What are you reading?

A weekly look over the shoulders of our scholar-reviewers

March 7, 2013

Honora Bartlett, honorary lecturer in the School of English, University of St Andrews, is reading Rose Macaulay’s The Towers of Trebizond (Flamingo, 2010). “At first, this 1956 novel feels as if its celebration of English eccentricity will take a predictable course. It does not. Although it is replete with comic aunts and recalcitrant animals, it glides into a terrain of moral doubt and trouble more reminiscent of Graham Greene than P.G. Wodehouse, and produces, in a vertiginous final section, an overwhelming spiritual shock.”

Edward I and the Governance of England by Caroline Burt

Stephen Halliday, tutor at the Institute of Continuing Education, University of Cambridge, is reading Caroline Burt’s Edward I and the Governance of England, 12-1307 (Cambridge University Press, 2012). “Burt has approached the reign of Edward I by examining records from Kent, Warwickshire and Shropshire. She shows that although he was not noted for his inclination to compromise, Edward could exercise judgement in handling with discretion the differing needs of the three counties. An original insight into the means by which he exercised his authority.”

Six Moments of Crisis by Gill Bennett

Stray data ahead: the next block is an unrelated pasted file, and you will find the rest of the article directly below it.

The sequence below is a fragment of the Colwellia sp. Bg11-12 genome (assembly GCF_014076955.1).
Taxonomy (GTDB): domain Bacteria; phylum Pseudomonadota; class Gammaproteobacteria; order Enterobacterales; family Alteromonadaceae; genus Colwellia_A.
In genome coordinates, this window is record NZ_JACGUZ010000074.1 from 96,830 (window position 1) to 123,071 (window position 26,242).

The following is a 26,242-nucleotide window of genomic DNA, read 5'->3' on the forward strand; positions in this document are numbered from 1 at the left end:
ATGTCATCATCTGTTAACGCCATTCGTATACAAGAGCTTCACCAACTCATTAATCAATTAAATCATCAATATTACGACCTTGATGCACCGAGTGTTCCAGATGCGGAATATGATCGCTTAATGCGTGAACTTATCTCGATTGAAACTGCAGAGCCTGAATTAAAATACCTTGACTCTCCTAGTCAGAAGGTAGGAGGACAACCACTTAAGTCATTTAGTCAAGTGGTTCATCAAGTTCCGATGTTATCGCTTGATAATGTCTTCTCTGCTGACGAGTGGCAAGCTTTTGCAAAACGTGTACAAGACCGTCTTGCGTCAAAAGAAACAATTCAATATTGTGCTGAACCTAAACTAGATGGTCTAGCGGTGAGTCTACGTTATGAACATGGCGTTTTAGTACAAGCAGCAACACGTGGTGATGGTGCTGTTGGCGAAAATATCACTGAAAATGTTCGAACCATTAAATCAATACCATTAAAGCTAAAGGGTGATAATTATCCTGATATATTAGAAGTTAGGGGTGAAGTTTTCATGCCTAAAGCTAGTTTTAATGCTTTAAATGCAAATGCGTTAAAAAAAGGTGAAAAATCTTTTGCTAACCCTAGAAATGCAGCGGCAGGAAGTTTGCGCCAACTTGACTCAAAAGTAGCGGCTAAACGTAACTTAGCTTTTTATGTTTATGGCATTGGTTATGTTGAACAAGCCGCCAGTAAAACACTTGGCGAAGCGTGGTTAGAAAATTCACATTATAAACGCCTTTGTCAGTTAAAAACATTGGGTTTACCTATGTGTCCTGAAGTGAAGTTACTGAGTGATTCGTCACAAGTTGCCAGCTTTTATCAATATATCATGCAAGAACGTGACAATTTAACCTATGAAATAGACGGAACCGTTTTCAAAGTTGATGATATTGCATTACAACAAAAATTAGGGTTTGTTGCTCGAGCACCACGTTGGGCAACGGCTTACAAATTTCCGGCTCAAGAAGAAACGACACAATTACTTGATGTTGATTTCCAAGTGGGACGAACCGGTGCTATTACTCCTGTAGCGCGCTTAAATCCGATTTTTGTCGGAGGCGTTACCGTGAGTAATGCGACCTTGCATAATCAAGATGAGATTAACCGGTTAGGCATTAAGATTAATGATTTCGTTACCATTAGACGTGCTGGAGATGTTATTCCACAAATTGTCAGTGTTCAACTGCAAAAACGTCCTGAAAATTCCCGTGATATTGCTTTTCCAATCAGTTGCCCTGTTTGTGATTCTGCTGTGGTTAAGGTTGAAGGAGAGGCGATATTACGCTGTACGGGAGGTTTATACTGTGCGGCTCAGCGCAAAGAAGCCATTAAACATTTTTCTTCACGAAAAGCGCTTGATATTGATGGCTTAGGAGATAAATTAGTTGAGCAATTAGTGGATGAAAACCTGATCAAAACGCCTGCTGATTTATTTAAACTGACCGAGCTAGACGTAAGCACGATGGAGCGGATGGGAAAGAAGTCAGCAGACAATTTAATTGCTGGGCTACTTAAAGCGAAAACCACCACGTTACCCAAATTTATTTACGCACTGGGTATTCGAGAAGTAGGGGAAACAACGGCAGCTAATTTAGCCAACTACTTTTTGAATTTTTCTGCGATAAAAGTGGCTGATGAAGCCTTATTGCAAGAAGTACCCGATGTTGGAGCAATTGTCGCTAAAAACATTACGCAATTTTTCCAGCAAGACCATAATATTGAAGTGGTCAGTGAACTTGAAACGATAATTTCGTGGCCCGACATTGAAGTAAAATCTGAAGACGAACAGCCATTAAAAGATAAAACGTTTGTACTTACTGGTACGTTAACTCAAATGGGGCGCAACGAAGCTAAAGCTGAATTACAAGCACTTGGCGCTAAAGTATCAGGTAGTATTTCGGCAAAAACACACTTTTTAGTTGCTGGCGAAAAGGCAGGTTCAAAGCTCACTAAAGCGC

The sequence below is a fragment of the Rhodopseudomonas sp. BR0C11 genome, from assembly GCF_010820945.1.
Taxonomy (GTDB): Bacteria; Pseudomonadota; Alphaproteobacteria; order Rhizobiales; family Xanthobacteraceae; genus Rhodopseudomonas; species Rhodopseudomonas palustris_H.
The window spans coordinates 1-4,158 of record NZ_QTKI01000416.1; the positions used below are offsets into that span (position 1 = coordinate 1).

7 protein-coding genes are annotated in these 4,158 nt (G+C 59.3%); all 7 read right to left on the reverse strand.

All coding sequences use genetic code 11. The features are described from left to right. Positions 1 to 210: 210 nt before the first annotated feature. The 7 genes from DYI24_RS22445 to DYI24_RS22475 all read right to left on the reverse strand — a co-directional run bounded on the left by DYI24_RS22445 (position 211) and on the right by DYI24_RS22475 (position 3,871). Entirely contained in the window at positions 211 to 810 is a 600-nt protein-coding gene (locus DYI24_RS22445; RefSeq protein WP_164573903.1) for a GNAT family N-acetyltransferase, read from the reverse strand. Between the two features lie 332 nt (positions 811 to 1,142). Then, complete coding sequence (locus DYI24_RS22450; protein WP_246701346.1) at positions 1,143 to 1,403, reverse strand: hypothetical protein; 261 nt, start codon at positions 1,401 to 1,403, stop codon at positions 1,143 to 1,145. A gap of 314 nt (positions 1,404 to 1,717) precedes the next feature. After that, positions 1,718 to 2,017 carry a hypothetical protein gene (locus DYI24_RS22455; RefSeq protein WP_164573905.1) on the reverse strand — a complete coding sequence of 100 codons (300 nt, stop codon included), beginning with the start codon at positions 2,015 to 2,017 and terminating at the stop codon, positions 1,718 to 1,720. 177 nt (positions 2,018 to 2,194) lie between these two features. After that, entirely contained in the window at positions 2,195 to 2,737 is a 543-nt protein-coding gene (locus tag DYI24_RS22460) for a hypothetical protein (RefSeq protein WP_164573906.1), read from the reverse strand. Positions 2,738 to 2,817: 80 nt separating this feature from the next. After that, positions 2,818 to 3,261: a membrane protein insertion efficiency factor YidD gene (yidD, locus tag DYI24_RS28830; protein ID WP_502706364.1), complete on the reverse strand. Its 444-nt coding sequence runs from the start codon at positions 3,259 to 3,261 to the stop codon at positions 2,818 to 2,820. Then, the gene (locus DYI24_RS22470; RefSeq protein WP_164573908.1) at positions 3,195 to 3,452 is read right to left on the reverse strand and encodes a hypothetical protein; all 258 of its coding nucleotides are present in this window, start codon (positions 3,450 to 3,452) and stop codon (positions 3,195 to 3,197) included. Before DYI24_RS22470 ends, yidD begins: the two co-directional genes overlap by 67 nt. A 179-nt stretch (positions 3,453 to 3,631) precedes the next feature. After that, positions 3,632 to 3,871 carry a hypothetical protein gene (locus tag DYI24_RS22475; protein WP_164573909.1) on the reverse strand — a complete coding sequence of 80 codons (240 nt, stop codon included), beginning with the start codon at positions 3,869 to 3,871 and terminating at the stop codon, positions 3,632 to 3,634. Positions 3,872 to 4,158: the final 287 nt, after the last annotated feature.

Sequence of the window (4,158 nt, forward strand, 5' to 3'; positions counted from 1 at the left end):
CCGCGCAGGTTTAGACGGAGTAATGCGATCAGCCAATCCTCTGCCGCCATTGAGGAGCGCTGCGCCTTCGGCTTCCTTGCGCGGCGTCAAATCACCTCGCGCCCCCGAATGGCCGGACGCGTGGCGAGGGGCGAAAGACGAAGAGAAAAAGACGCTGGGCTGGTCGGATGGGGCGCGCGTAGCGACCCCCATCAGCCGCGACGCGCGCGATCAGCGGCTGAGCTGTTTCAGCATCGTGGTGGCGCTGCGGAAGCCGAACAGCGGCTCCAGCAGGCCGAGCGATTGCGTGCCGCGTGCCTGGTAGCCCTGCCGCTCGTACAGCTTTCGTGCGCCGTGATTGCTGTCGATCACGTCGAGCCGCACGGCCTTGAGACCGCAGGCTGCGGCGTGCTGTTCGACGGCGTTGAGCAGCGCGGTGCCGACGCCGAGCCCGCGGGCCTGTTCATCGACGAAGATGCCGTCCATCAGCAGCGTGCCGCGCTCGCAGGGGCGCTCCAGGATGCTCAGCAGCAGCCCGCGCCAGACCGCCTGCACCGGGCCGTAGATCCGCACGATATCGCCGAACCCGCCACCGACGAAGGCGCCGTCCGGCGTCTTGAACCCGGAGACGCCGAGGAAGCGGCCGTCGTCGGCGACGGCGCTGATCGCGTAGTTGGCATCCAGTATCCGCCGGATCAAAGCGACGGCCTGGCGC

Roger Morgan, formerly professor of political science, European University Institute, Florence, is reading Gill Bennett’s Six Moments of Crisis: Inside British Foreign Policy (Oxford University Press, 2013). “An examination of key decisions taken by post-war British cabinets, from the Attlee government’s dispatch of troops to Korea in 1950 to the Thatcher Cabinet’s decision on the Falklands in 1982. Bennett’s lively narrative combines the formal record of what ministers said in Cabinet with her own superbly researched and penetrating interpretation of the whole context, producing an exciting and revealing account of how foreign policy is made.”

Derrida: A Biography by Benoit Peeters

Eileen Pollard, PhD student in English at Manchester Metropolitan University, is reading Benoît Peeters’ Derrida: A Biography (Polity, 2012). “This tome is a must-read for any early career researcher. The details of Derrida’s life provide food for thought on the trials of academia. Peeters carefully humanises this profound thinker while offering an alternative route into reading his work. This is a gift I believe Derrida would have accepted, not as a totality, but instead as another very promising possibility.”

The Good Psychologist by Noam Shpancer

Emma L.E. Rees, senior lecturer in English, University of Chester, is reading Noam Shpancer’s The Good Psychologist (Abacus, 2012). “Shpancer is a practising psychologist based in Ohio, and his debut novel is a kind of Philip Roth-lite. It is a diverting, not-too-taxing afternoon read, if one overlooks its irritating tics (Freud becomes ‘Shlomo the Holy from Vienna’) and abstruse metaphors (sexual infatuation is ‘the impulse to shatter the basins of reality’).”

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